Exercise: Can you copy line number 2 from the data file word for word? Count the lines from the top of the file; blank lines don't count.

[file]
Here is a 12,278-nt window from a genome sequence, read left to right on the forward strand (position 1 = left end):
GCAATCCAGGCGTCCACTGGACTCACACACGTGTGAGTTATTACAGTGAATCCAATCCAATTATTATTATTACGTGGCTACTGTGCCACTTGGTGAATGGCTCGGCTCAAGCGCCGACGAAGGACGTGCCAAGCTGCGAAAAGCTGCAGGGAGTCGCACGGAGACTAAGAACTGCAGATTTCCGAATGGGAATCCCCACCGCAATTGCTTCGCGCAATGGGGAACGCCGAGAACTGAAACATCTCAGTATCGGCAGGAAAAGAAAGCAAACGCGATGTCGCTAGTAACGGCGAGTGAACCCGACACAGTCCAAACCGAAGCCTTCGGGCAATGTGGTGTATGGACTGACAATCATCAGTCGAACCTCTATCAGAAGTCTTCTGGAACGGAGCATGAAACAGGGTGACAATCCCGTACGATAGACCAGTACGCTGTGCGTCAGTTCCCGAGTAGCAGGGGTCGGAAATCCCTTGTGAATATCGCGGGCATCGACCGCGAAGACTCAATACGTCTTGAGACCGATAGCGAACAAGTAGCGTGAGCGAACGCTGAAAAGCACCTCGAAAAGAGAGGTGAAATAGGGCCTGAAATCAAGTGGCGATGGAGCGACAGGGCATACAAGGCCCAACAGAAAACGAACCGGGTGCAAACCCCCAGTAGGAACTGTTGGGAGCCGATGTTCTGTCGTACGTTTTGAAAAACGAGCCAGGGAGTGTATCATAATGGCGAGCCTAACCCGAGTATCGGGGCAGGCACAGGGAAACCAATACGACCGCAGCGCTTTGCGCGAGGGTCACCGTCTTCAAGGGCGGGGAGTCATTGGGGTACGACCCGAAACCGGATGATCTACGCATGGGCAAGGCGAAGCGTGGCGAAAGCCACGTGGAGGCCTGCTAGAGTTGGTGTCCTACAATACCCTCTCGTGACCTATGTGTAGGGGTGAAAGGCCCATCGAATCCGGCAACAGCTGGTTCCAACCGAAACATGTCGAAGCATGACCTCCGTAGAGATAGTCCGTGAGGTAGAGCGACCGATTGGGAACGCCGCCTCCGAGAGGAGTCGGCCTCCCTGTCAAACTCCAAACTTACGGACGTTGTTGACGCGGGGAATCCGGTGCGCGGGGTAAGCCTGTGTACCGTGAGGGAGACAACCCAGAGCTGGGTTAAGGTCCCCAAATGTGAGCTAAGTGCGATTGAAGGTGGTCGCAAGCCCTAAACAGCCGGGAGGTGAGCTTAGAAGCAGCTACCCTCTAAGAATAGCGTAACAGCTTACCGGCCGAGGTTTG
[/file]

GCAATCCAGGCGTCCACTGGACTCACACACGTGTGAGTTATTACAGTGAATCCAATCCAATTATTATTATTACGTGGCTACTGTGCCACTTGGTGAATGGCTCGGCTCAAGCGCCGACGAAGGACGTGCCAAGCTGCGAAAAGCTGCAGGGAGTCGCACGGAGACTAAGAACTGCAGATTTCCGAATGGGAATCCCCACCGCAATTGCTTCGCGCAATGGGGAACGCCGAGAACTGAAACATCTCAGTATCGGCAGGAAAAGAAAGCAAACGCGATGTCGCTAGTAACGGCGAGTGAACCCGACACAGTCCAAACCGAAGCCTTCGGGCAATGTGGTGTATGGACTGACAATCATCAGTCGAACCTCTATCAGAAGTCTTCTGGAACGGAGCATGAAACAGGGTGACAATCCCGTACGATAGACCAGTACGCTGTGCGTCAGTTCCCGAGTAGCAGGGGTCGGAAATCCCTTGTGAATATCGCGGGCATCGACCGCGAAGACTCAATACGTCTTGAGACCGATAGCGAACAAGTAGCGTGAGCGAACGCTGAAAAGCACCTCGAAAAGAGAGGTGAAATAGGGCCTGAAATCAAGTGGCGATGGAGCGACAGGGCATACAAGGCCCAACAGAAAACGAACCGGGTGCAAACCCCCAGTAGGAACTGTTGGGAGCCGATGTTCTGTCGTACGTTTTGAAAAACGAGCCAGGGAGTGTATCATAATGGCGAGCCTAACCCGAGTATCGGGGCAGGCACAGGGAAACCAATACGACCGCAGCGCTTTGCGCGAGGGTCACCGTCTTCAAGGGCGGGGAGTCATTGGGGTACGACCCGAAACCGGATGATCTACGCATGGGCAAGGCGAAGCGTGGCGAAAGCCACGTGGAGGCCTGCTAGAGTTGGTGTCCTACAATACCCTCTCGTGACCTATGTGTAGGGGTGAAAGGCCCATCGAATCCGGCAACAGCTGGTTCCAACCGAAACATGTCGAAGCATGACCTCCGTAGAGATAGTCCGTGAGGTAGAGCGACCGATTGGGAACGCCGCCTCCGAGAGGAGTCGGCCTCCCTGTCAAACTCCAAACTTACGGACGTTGTTGACGCGGGGAATCCGGTGCGCGGGGTAAGCCTGTGTACCGTGAGGGAGACAACCCAGAGCTGGGTTAAGGTCCCCAAATGTGAGCTAAGTGCGATTGAAGGTGGTCGCAAGCCCTAAACAGCCGGGAGGTGAGCTTAGAAGCAGCTACCCTCTAAGAATAGCGTAACAGCTTACCGGCCGAGGTTTG